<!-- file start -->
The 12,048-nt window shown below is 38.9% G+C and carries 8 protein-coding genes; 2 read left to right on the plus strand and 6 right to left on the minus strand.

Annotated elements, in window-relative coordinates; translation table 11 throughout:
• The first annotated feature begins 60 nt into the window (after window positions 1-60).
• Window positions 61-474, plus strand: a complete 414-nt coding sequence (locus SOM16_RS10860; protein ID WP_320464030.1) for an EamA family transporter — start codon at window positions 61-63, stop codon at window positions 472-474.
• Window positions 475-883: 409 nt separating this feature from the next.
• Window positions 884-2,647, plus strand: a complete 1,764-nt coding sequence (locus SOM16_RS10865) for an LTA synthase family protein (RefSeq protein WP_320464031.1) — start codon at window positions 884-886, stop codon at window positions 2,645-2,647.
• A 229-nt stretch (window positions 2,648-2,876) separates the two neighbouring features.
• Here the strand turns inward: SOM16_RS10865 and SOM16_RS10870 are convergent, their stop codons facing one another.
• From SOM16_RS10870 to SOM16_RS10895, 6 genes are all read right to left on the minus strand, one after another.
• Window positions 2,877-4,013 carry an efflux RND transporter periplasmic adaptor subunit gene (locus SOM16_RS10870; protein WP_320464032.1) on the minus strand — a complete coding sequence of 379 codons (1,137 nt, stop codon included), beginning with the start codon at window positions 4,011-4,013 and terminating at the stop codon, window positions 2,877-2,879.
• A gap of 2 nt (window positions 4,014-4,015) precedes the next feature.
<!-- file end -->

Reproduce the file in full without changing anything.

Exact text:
The 12,048-nt window shown below is 38.9% G+C and carries 8 protein-coding genes; 2 read left to right on the plus strand and 6 right to left on the minus strand.

Annotated elements, in window-relative coordinates; translation table 11 throughout:
• The first annotated feature begins 60 nt into the window (after window positions 1-60).
• Window positions 61-474, plus strand: a complete 414-nt coding sequence (locus SOM16_RS10860; protein ID WP_320464030.1) for an EamA family transporter — start codon at window positions 61-63, stop codon at window positions 472-474.
• Window positions 475-883: 409 nt separating this feature from the next.
• Window positions 884-2,647, plus strand: a complete 1,764-nt coding sequence (locus SOM16_RS10865) for an LTA synthase family protein (RefSeq protein WP_320464031.1) — start codon at window positions 884-886, stop codon at window positions 2,645-2,647.
• A 229-nt stretch (window positions 2,648-2,876) separates the two neighbouring features.
• Here the strand turns inward: SOM16_RS10865 and SOM16_RS10870 are convergent, their stop codons facing one another.
• From SOM16_RS10870 to SOM16_RS10895, 6 genes are all read right to left on the minus strand, one after another.
• Window positions 2,877-4,013 carry an efflux RND transporter periplasmic adaptor subunit gene (locus SOM16_RS10870; protein WP_320464032.1) on the minus strand — a complete coding sequence of 379 codons (1,137 nt, stop codon included), beginning with the start codon at window positions 4,011-4,013 and terminating at the stop codon, window positions 2,877-2,879.
• A gap of 2 nt (window positions 4,014-4,015) precedes the next feature.